School Spirit 2021: Mercy High School

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MERCY HIGH SCHOOL 

Poised to complete their Mercy education, seniors ARRYN and EMMA have contributed to nearly every aspect of their school through their work in the classroom, on the athletic field, in the theater, and on the debate stage. They share their experience at the entrance to the Sisters of Mercy Field, the only Catholic girls’ school field in the area with stadium lights and a digital video scoreboard, which also served as an outdoor gathering place for the entire school when the girls returned from COVID.

How do you feel that you best represent your school?
Arryn: I think I best represent my school in two areas. The first being when I participated in the Science Olympiad Regional and State competition this year, and when I speak about the Fine Arts and International Baccalaureate Personal Project during high school fairs and Mercy’s information sessions as an admissions ambassador.

Emma: I represent my school through my wide range of activities in which I participate. As a three-season athlete at Mercy, I have become quite involved in Mercy Magic Athletics. However, I also am involved in the arts at Mercy, from Footlighters, our theater group, to Mercy Mezzos, our select choir, to the Art Club and National Art Honor Society. Not only are the arts and sports important to me, but I also love to participate in student leadership and academic teams, such as Model U.N. and the Ethics Team. As a member of the class steering committee and a Student Council officer, I can reach out to students and create a more well-rounded perspective that considers the majority vote, while never leaving out other perspectives. Through my commitments, I represent widely different activities while also bringing students together through their hidden connections and commonalities.

This has been an unusual year and a half due to the pandemic and its effects on schools. What did you most miss about being on campus when schools were shut down?
Arryn: When we were not able to be in person when schools were shut down, I missed the atmosphere that my friends and the community created on a day-to-day basis. I missed simple things like going to my locker and walking with my friends to our classes.

Emma: The aspect of on-campus learning that I missed the most was the more engaging nature of the content and environment. In the classroom, it is much easier to stay on task and in a productive mindset, which was more challenging in virtual learning.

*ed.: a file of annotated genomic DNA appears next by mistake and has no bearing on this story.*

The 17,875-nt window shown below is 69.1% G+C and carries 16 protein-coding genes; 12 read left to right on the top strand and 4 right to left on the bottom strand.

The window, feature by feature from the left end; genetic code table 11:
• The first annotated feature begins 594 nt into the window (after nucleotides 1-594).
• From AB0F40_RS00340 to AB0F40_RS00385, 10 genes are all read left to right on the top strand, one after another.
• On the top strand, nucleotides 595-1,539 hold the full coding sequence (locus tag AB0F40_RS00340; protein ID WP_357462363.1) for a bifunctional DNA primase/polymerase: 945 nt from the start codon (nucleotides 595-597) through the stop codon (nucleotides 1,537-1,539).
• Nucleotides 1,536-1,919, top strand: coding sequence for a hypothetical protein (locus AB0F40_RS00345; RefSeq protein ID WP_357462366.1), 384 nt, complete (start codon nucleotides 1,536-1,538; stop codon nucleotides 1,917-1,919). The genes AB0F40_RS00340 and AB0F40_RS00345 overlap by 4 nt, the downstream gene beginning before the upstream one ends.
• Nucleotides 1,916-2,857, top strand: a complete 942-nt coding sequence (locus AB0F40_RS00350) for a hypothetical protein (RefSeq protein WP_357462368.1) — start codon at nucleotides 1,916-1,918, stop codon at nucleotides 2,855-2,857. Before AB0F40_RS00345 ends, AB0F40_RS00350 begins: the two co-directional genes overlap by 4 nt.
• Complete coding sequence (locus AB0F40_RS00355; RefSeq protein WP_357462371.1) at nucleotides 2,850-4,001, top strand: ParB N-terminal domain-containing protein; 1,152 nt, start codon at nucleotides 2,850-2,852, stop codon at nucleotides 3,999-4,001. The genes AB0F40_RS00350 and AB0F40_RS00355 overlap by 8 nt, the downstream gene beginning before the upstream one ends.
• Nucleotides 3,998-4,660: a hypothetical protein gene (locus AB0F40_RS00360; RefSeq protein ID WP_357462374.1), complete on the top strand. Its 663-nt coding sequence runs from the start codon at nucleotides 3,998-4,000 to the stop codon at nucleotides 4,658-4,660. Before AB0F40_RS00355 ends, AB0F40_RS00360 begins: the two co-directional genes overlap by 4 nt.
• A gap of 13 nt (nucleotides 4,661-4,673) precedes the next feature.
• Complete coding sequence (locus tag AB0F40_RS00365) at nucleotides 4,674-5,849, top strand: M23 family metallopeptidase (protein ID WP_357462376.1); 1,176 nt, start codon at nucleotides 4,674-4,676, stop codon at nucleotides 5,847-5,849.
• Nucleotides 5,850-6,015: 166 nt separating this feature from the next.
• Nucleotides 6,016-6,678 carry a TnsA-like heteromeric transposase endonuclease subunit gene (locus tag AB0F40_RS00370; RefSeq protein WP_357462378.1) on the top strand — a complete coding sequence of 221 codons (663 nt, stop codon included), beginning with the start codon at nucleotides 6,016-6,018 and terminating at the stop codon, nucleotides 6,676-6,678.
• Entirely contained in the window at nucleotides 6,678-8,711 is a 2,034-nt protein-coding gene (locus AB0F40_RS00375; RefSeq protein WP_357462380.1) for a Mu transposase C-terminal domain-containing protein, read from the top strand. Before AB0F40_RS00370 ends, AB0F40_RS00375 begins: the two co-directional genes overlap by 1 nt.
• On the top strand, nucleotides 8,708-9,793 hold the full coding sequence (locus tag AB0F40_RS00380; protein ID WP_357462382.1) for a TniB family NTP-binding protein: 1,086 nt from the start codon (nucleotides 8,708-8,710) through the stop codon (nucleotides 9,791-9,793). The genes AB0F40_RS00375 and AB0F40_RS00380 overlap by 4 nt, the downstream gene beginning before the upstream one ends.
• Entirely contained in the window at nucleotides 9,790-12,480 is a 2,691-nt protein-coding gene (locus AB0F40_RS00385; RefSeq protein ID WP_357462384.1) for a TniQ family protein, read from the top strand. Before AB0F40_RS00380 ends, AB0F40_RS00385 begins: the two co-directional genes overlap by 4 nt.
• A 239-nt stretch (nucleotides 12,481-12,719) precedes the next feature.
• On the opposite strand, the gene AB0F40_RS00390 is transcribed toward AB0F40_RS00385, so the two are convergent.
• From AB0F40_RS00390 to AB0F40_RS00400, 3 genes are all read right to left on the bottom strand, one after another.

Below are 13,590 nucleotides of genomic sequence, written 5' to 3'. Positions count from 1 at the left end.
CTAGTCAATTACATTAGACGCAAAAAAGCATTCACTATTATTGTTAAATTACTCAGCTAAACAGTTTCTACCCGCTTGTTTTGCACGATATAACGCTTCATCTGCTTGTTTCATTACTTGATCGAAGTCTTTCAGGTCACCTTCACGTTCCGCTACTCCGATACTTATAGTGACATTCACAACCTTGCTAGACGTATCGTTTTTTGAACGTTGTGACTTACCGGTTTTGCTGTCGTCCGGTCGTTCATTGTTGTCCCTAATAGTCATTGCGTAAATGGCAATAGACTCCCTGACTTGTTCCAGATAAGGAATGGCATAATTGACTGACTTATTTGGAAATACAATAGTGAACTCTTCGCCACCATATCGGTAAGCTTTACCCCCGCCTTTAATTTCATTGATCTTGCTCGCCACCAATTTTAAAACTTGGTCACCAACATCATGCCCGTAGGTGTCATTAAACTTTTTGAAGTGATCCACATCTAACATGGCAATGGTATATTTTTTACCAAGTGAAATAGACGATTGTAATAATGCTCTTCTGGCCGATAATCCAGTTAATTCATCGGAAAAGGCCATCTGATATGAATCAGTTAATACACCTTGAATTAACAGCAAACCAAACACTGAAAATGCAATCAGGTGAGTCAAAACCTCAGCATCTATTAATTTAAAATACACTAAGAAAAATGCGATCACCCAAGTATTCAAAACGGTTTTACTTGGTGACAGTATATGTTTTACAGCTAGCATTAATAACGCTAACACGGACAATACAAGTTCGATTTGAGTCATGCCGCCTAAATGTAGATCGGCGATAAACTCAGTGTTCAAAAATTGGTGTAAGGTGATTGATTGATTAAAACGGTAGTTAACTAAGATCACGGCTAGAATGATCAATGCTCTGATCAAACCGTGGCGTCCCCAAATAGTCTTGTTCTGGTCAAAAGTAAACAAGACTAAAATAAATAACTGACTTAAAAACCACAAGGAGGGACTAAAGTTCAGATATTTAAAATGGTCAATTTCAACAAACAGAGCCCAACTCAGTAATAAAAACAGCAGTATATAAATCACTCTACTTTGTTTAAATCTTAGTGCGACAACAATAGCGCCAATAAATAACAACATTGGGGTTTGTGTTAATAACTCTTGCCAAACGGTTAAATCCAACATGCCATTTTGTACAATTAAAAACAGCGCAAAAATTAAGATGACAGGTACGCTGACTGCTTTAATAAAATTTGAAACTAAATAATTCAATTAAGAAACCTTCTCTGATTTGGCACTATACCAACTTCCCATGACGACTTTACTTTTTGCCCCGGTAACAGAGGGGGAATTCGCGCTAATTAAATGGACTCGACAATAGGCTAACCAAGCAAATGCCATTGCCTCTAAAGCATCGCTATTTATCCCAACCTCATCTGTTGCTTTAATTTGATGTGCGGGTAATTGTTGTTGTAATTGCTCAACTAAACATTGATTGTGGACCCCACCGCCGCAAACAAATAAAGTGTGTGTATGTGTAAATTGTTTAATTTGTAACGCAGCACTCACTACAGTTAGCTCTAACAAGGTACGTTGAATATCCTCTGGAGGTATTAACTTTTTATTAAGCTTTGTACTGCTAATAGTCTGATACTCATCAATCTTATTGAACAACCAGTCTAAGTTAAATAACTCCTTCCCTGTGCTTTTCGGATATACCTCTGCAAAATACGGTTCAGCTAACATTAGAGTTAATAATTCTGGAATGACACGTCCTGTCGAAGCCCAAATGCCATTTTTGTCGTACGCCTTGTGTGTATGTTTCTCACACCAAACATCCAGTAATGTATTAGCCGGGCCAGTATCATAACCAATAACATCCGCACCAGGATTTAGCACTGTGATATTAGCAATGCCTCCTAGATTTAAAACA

If you had to give one piece of advice to your younger/ lower school self, what would it be?
Arynn: I would tell my younger self that it’s okay to embarrass yourself and put yourself out there. Everything that you do is a part of your journey of finding yourself and maturing to who you will be in five to 10 years.

Emma: Being the only one attending Mercy High from my middle school meant that I had to start over again, but in many ways, it was a blessing. I found that I did not have to worry about any rumors or expectations from others and could create my own path.

What is the biggest lesson you will take away from your school experience?
Arynn: The biggest lesson I learned in my school experience is to create and cherish the memories with the people you have. Study all you can, but enjoy the simple moments to the fullest.

Emma: The biggest lesson I will take away from Mercy High School is that expectations and stereotypes should never be used to determine course of action or type of behavior. An initial impression of a person, group, or place should not be the defining factor of interaction. It is important to be more knowledgeable about a situation before settling on a way to handle it. Adaptability is key. I have learned not everything is in my control, so it was important that I worked with what I was given. This lesson will serve me well as I transition into college life and independent living.

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